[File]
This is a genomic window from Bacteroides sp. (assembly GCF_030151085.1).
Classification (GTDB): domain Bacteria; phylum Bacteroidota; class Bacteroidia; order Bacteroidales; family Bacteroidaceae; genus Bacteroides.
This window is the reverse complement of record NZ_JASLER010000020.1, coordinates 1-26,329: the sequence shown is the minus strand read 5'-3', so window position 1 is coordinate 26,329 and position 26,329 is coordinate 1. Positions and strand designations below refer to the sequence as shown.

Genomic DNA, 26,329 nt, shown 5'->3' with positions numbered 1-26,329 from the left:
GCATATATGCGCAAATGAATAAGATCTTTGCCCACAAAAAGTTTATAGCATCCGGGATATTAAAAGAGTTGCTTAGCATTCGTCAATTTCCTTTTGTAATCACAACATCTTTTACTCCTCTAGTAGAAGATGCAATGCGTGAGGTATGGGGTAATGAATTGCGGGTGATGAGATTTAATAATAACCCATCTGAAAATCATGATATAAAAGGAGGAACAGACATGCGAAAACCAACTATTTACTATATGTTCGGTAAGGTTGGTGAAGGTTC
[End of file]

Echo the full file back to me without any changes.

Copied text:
This is a genomic window from Bacteroides sp. (assembly GCF_030151085.1).
Classification (GTDB): domain Bacteria; phylum Bacteroidota; class Bacteroidia; order Bacteroidales; family Bacteroidaceae; genus Bacteroides.
This window is the reverse complement of record NZ_JASLER010000020.1, coordinates 1-26,329: the sequence shown is the minus strand read 5'-3', so window position 1 is coordinate 26,329 and position 26,329 is coordinate 1. Positions and strand designations below refer to the sequence as shown.

Genomic DNA, 26,329 nt, shown 5'->3' with positions numbered 1-26,329 from the left:
GCATATATGCGCAAATGAATAAGATCTTTGCCCACAAAAAGTTTATAGCATCCGGGATATTAAAAGAGTTGCTTAGCATTCGTCAATTTCCTTTTGTAATCACAACATCTTTTACTCCTCTAGTAGAAGATGCAATGCGTGAGGTATGGGGTAATGAATTGCGGGTGATGAGATTTAATAATAACCCATCTGAAAATCATGATATAAAAGGAGGAACAGACATGCGAAAACCAACTATTTACTATATGTTCGGTAAGGTTGGTGAAGGTTC